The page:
A Little Night Magic
I had that experience recently. Doing yard work during an unusually balmy evening, my 10-year-old daughter and I lingered outdoors while the sky purpled.
The winter grass rustled, the trees creaked, a gentle wind shadow-shifted through twigs. Suddenly we could hear sounds usually lost in the hustle-bustle of bright-lit day. A new moon, slim as a fingernail, gleamed.
A winter night might be a time to go for a walk, to bring out the telescope, or to just quietly listen.
Author Jane Yolen captures this sense of night magic in Owl Moon (Philomel, 1987, ages 4 to 9). The Caldecott-winning picture book follows a girl and her pa as they trudge through a snowy landscape as “quiet as a dream” and “whiter than the milk in a cereal bowl.” Their attentive silence is finally rewarded first by a whoo-whoo-who and then by an encounter with a Great Horned Owl, which stares at them with wild, mysterious eyes.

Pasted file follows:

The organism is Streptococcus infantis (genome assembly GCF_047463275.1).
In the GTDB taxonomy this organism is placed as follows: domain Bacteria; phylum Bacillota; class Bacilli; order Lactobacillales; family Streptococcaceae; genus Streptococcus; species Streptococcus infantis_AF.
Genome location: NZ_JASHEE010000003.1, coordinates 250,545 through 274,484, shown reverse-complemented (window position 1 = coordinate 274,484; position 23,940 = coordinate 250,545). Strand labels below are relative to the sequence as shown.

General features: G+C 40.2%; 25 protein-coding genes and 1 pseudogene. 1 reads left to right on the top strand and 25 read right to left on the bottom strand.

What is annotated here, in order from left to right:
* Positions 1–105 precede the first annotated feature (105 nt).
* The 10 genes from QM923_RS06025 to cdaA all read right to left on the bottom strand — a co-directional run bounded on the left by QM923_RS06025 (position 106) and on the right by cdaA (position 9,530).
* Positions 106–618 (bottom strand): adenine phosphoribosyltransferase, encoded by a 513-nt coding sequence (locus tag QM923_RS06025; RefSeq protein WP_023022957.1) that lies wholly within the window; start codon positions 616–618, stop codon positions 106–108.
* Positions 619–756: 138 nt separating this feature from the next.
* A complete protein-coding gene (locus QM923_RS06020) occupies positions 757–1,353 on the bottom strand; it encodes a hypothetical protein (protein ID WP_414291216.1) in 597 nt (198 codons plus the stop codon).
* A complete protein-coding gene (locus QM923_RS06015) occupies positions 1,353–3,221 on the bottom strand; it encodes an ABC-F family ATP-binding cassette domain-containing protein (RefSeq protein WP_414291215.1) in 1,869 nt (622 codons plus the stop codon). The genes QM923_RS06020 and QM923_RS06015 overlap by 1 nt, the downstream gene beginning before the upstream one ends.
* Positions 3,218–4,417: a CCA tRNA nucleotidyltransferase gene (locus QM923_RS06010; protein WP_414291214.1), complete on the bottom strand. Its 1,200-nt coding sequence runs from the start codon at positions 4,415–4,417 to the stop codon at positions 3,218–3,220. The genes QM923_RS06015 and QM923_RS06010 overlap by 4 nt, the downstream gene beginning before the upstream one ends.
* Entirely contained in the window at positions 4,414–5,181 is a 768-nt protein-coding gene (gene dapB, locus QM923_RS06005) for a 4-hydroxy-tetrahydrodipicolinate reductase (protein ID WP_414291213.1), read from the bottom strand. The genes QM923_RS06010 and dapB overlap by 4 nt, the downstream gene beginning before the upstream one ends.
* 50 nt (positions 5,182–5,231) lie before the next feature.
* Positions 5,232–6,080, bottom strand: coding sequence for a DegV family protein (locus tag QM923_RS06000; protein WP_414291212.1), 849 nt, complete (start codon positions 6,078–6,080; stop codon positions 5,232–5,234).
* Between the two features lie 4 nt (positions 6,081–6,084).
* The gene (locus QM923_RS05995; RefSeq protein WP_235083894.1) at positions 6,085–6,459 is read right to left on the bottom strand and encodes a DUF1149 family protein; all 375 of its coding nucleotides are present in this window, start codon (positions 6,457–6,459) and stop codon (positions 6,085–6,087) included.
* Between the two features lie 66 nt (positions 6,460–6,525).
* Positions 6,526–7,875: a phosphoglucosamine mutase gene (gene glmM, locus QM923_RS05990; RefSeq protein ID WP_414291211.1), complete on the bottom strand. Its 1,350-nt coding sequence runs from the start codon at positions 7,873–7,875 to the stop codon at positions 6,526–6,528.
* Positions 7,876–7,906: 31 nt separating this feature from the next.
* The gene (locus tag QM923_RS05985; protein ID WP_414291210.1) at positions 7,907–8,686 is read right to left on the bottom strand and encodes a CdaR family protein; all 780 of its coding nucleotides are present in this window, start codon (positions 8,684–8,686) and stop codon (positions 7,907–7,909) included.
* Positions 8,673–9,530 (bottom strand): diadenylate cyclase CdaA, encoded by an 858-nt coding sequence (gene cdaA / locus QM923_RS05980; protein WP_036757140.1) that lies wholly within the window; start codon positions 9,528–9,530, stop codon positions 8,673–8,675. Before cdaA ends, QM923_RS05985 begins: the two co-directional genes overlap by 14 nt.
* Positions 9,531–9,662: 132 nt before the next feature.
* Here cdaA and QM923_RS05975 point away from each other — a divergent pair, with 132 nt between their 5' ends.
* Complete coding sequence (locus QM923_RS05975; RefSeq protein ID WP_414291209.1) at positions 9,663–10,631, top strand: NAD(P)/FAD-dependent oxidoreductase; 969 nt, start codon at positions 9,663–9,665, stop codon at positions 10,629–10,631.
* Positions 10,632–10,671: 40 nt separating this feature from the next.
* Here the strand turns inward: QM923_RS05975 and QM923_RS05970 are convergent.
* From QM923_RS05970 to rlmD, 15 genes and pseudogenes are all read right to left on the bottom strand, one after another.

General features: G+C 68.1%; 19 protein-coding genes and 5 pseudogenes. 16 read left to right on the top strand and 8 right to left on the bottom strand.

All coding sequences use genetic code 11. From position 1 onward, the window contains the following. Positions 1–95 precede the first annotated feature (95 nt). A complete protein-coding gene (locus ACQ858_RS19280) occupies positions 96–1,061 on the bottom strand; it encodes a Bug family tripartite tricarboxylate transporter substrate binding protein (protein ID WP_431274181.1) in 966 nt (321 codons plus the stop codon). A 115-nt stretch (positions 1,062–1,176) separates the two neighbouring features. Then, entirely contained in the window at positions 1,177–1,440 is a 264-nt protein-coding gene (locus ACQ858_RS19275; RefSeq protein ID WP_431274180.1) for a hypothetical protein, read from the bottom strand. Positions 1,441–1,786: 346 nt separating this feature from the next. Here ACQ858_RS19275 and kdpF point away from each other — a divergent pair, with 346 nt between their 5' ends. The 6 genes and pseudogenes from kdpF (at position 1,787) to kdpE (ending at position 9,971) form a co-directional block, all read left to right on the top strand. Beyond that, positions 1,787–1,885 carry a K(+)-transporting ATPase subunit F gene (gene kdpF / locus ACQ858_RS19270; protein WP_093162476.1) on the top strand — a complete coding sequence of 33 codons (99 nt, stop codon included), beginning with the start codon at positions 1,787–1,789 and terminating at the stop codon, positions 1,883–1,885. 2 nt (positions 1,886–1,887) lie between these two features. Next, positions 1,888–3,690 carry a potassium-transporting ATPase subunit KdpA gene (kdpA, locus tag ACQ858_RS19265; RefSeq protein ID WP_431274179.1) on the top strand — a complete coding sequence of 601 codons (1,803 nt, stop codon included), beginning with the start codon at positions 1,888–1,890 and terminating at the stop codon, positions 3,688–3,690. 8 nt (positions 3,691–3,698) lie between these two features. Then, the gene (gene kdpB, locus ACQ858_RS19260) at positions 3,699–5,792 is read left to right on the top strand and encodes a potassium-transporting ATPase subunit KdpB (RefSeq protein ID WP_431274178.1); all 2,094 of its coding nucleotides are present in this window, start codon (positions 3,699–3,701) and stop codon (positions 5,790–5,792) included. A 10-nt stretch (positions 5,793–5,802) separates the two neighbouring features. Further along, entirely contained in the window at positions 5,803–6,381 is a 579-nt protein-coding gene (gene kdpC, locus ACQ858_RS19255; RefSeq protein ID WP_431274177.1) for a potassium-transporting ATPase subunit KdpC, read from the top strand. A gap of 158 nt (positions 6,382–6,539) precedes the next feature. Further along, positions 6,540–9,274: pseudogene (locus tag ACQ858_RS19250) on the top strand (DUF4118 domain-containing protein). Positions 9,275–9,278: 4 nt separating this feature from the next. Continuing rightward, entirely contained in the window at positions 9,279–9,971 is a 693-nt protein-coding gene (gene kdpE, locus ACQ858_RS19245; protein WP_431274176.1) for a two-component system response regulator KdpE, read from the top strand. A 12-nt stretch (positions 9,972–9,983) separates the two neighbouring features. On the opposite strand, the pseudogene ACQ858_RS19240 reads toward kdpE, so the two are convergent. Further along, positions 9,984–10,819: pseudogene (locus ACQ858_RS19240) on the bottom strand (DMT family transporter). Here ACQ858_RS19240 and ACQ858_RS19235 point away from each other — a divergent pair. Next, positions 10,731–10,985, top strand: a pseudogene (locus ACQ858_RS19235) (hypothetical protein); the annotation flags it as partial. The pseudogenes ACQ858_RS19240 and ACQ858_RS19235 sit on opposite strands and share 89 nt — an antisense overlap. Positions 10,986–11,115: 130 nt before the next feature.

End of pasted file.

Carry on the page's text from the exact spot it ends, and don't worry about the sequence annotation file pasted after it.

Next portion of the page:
Artist-naturalist John Schoenherr modeled the pine trees, trails and farm buildings in the illustrations after those on his own farm. And he drew upon his own experiences of owling with his kids to create the tone of hushed wonder that informs the book’s beautiful watercolors.
During this darkest time of the year, when others are hunkering down, you and your kids–like the characters in Owl Moon–might discover a world made strange and beautiful by night.
Mary Quattlebaum is the author of 15 award-winning children’s books, including Jackson Jones and the Puddle of Thorns (Random House) and two chapter-book sequels, all set in a city community garden. Check www.maryquattlebaum.com for activities connected with Mary’s books.